Understand your electricity and gas bill

Knowing what costs make up your energy bills can help you save.

How do I read my electricity bill?

Electricity bills vary depending upon the retailer. Look for the detailed charges section, which is usually found on the back of the bill. Here you can find the usage summary of kWh and how many cents you are paying per kWh.

If you are on a time-of-use or off-peak tariff you will find two tariff rates here.

Rates vary between retailers. Keep your rate in mind when you compare other retail offers.

If you're having trouble finding your average kWh usage, call your electricity retailer for help.

Show me a sample electricity bill

Sample Electricity Bill

There will most likely be a 'Usage' heading. Underneath this heading there will be an 'average use for the billing period' figure in kWh.

There may be a heading that reads 'Total for this bill'. This total relates to the total amount of kWh you have used during that billing period.

Otherwise, to calculate your quarterly usage, multiply your average usage per day by the number of days in your billing period. For example, if your daily average is 5.93 kWh, multiply that by the number of days billed for that quarter (91 days), so 5.93 x 91 = 540 kWh.

Remember that some quarters are usually more expensive than others, for example the middle of summer or the middle of winter.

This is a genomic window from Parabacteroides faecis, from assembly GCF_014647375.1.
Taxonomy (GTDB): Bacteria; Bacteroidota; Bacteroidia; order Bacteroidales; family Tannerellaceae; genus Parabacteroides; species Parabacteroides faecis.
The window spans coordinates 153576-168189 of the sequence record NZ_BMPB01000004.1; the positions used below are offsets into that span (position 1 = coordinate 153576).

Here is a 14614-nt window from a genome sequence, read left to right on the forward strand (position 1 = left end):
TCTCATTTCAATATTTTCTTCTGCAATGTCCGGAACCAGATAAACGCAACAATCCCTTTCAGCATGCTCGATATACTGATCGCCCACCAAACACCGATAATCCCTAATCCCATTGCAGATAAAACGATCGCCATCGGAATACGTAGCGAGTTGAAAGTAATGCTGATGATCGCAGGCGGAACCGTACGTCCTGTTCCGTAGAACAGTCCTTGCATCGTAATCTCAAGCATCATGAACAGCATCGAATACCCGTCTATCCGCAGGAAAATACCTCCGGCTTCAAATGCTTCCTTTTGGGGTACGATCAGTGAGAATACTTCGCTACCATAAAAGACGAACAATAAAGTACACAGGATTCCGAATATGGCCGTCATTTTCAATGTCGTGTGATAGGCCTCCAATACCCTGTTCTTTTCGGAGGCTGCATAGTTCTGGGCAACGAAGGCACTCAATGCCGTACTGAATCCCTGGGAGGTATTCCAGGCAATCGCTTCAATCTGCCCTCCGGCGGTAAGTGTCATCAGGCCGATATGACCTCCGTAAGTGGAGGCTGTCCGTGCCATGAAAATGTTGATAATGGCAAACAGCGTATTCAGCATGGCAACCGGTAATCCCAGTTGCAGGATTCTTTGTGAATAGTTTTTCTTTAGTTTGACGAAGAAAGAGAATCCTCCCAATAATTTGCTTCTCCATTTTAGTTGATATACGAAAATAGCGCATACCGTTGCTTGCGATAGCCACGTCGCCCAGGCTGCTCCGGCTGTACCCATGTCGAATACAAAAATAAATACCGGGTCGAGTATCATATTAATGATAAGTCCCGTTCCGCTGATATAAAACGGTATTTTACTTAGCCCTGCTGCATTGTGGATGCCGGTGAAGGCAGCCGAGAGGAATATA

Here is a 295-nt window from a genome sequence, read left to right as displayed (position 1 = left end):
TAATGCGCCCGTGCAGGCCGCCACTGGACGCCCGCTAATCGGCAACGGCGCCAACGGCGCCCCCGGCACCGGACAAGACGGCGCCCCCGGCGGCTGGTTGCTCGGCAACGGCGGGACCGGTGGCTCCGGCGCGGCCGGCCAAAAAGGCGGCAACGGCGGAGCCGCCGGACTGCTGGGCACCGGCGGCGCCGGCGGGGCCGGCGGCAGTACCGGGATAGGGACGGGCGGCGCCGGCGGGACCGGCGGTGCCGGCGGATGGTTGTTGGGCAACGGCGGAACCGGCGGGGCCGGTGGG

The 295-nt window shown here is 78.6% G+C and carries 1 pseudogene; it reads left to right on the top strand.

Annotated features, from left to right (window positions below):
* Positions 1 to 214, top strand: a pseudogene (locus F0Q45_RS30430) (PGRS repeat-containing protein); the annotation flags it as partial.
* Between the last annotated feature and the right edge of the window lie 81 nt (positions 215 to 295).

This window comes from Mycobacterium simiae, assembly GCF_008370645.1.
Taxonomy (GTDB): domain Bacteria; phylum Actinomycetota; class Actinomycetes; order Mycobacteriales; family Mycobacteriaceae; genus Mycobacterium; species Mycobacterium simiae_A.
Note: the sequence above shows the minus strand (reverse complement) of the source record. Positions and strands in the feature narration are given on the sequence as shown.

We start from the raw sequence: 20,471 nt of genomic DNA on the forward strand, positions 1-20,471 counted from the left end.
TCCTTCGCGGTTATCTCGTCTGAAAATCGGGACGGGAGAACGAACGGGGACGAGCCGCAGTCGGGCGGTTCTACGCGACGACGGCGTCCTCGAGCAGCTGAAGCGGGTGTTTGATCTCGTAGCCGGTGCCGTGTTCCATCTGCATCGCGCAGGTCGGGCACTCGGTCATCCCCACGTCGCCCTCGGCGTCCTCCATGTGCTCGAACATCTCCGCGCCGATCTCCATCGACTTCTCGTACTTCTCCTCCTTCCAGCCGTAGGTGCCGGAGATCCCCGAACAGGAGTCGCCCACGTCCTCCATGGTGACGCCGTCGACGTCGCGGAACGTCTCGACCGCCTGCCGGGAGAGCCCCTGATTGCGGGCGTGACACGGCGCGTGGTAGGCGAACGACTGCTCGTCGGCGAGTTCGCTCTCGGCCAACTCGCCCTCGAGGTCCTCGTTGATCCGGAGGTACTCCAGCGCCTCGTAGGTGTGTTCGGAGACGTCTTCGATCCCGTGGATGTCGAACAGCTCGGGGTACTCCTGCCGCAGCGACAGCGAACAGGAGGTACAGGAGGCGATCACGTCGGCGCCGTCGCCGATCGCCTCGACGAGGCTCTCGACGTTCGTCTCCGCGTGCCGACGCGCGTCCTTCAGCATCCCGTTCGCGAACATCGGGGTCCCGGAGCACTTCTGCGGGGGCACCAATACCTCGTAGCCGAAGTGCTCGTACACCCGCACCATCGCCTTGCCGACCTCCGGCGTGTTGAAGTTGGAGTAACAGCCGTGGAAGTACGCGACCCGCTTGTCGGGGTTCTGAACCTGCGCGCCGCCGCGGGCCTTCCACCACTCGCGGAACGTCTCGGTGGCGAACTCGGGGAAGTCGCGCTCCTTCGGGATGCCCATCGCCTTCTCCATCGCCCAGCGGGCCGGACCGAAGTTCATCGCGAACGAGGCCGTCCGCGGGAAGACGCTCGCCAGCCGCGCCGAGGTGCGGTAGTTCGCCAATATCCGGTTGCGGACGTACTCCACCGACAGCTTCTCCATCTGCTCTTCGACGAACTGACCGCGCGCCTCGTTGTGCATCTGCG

What do the terms on my bill mean?

Here are some common terms used on most bills:

  • Average cost per day: This is how much you pay each day on average for energy for this billing period.
  • Average daily usage: This is how much energy you use each day on average. It is measured in kilowatt hours (kWh) for electricity and megajoules (MJ) for gas.
  • kWh: Electricity energy consumption is measured in kilowatt hours. A kilowatt (kW) is 1000 watts of electrical power. For example, if you run a 1000 watt heater for one hour, it will use 1 kWh.
  • MJ: Gas energy consumption is measured in megajoules. A megajoule (MJ) is a measure of gas equal to one million joules.
  • Charge/kWh: Electricity usage is priced in cents per kilowatt hour, for example, 22.56 cents per kilowatt-hour (c/kWh). So if you use 20 kWh each day, it would cost $4.51 each day.
  • Peak and off-peak: If you choose a flexible pricing or time-of-use electricity plan, there will be different charges for peak and off-peak use.
  • Service to Property: A fixed charge that is also called the 'daily supply charge'.
You can find out more about understanding your gas and electricity bills at Energy Made Easy.

What are my options for tariffs?

The three common types of tariffs offered by electricity retailers are:

  • Flat rate: This is the most common type. The same rate is charged for electricity consumed at any time of the day or night.
  • Time-of-use: This is where a different price is charged according to when the electricity is used during the day. Time-of-use tariffs usually involve peak and off-peak pricing, which means users are charged less for electricity during 'off-peak' or low demand periods and a higher rate for electricity used during high demand or 'peak' hours. You may not be eligible for time-of-use offers – check with your retailer.
  • Flexible pricing: This is an extended 'time-of-use' tariff, with peak, shoulder and off-peak rates. New flexible pricing plans have some consumer-protections associated with them, unlike the older and still available 'time-of-use' plans.